Hera (Greek: Ἥρᾱ, Hērā; Ἥρη, Hērē in Ionic and Homeric Greek) is the goddess of women, marriage, family and childbirth in ancient Greek religion and myth, one of the Twelve Olympians. The daughter of the Titans Kronos and Rhea, Hera ruled over Mount Olympus as queen of the gods. The sister and wife of Zeus, Hera was representive of the ideal woman. She served as both the patroness and protectress of married women, presiding over weddings and blessing unions. One of Hera's most defining characteristics is her jealous and vindictive nature, as she often sought vengeance against Zeus' many lovers and illegitimate offspring sired from his extramarital affairs. Hera was the patron goddess and protector of Argos, where a grandiose temple was erected in her honor. Hera's symbols were the pomegranate, diadem, a royal sceptre, the lily and lotus, and the cow, cuckoo, and peacock were her sacred animals. Her Roman equivalent was the goddess Juno.
Myths about Hera's jealousy[change | change source]
Dionysus[change | change source]
Dionysus is a son of Zeus by a human woman. Hera tried to kill him when he was a baby with the Titans. The Titans were going to make Dionysis come to him by showing him toys, and then eat him. Zeus scared the Titans away with his thunderbolts, but the Titans had already eaten everything but Dionysus's heart. Zeus used the heart to make Dionysus again. He did this by putting the heart in the womb of Semele. Dionysis was then born for a second time.
Echo[change | change source]
Echo is a nymph in Greek mythology. She once had the job of distracting Hera from Zeus having relationships with other women. She did this by leading Hera away and flattering her. When Hera found out she was very angry with Echo. She put a curse on her that meant that she could only speak the words of other people after she had heard them. It is due to this story that we get the meaning behind the word echo.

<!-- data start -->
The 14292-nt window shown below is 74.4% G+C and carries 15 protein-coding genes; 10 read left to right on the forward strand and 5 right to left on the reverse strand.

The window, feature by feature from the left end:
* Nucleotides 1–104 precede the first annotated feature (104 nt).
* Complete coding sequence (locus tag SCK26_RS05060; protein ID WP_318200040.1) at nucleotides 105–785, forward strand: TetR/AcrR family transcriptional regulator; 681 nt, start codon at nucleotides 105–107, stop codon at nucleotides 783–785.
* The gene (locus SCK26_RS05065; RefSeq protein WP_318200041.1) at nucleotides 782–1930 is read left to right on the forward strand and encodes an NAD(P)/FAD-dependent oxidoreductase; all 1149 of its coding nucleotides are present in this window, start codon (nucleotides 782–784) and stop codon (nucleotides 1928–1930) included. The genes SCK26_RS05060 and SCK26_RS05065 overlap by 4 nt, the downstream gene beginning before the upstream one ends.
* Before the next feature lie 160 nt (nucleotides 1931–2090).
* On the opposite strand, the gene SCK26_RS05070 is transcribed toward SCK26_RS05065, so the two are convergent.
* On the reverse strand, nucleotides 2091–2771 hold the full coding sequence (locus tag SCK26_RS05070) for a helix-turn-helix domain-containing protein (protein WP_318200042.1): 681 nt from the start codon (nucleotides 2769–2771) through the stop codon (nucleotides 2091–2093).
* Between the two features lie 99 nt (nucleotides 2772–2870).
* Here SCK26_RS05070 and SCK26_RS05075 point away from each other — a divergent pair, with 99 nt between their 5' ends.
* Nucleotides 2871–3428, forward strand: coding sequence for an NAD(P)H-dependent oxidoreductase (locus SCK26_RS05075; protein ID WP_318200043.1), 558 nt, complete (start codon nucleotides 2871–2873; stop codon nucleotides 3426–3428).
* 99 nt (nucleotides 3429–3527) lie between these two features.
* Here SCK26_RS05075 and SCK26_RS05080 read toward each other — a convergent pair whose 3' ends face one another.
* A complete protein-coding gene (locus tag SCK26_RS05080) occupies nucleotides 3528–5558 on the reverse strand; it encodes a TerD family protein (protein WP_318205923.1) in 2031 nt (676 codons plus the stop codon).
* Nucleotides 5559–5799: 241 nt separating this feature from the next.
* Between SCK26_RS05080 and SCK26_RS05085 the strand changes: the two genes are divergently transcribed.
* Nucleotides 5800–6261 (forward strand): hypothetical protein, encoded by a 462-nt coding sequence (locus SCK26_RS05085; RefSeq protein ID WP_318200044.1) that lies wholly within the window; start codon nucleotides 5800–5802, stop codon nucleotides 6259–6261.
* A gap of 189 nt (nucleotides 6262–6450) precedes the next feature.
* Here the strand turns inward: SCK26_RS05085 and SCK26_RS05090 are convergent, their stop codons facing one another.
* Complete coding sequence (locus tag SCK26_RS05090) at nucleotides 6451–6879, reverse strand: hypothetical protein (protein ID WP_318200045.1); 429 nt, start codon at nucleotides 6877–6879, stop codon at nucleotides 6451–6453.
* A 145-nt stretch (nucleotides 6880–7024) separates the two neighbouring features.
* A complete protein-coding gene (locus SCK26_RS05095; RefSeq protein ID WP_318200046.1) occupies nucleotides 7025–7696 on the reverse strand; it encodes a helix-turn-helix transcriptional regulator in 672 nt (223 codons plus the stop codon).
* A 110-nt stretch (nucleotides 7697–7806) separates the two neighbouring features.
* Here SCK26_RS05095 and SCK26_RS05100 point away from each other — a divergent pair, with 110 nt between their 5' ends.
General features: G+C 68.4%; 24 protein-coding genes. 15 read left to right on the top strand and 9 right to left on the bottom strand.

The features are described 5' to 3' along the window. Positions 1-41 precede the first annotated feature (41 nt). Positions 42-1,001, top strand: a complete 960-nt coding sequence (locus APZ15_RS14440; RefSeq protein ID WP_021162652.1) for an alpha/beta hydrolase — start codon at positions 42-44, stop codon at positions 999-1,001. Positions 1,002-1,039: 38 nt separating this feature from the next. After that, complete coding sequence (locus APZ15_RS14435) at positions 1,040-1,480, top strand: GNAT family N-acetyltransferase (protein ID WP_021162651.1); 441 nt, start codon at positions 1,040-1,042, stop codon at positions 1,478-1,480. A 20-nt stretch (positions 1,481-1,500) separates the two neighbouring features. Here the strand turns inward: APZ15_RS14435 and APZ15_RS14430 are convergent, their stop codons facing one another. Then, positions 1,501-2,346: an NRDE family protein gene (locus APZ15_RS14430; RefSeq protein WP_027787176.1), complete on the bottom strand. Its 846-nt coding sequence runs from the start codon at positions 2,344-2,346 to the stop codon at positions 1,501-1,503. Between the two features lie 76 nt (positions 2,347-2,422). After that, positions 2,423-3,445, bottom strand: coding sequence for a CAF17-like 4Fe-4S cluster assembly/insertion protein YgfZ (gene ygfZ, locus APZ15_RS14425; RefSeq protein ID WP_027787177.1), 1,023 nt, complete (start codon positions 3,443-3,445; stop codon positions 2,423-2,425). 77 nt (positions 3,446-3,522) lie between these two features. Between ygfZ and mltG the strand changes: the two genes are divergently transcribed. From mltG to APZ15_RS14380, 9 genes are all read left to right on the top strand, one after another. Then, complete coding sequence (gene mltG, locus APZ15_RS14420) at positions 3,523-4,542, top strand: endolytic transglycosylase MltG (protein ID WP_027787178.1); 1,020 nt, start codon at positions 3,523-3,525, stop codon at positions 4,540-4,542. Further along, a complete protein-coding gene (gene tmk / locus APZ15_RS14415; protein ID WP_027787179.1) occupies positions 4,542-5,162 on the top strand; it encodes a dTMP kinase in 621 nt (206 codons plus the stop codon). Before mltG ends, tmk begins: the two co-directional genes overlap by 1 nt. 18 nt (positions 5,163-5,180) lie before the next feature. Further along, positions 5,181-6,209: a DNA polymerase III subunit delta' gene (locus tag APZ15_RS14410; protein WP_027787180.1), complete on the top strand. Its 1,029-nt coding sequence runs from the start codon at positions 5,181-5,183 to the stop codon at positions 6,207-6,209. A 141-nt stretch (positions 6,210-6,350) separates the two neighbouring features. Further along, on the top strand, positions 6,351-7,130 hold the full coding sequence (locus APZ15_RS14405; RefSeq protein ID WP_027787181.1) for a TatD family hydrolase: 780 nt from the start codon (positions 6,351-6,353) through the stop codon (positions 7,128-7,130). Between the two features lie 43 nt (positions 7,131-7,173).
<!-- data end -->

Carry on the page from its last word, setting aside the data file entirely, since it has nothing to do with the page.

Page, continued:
Io[change | change source]
Io is a mistress of Zeus. Hera almost caught Io and Zeus together, but Zeus hid Io by turning her into a cow. Hera was not fooled and said that Zeus had to give her the cow as a present. Once Io belonged to Hera she was looked after by Argus. It was Argus's job to make sure that Io and Zeus were never together. Zeus ordered Hermes to kill Argus so that Io would be free. Hermes did this by killing Argus after he had been lulled to sleep. Hera then sent a gadfly to sting Io as she walked about on the earth.
Lamia[change | change source]
Lamia is a queen of Libya who Zeus was in love with. Hera was jealous of Lamia and turned her into a monster. When she was a monster, Lamia then killed her children. Another version of this story is that Hera killed Lamia's children and was then so sad that she turned into a monster. Hera also put a curse on Lamia. The curse was that Lamia could not close her eyes. Hera chose this curse because she wanted Lamia to always think about the picture of her dead children. Zeus then gave Lamia the gift of being able to take her eyes out, so that she could rest. She could then put them back in again afterwards.
Leto[change | change source]
When Hera found out that Leto was pregnant with twins by Zeus she was angry. She banned Leto from giving birth on any mainland or island that was known. Leto found a floating island, called Dellos. It was neither a mainland or a real island, so Leto was allowed to give birth there. Artemis was born first, who then helped Leto to give birth to Apollo. Dellos was later held down with four pillars so that it would not float around anymore. It is said to be surrounded by swans and later became a sacred place to Apollo.
Related pages[change | change source]
|Wikimedia Commons has media related to Hera.|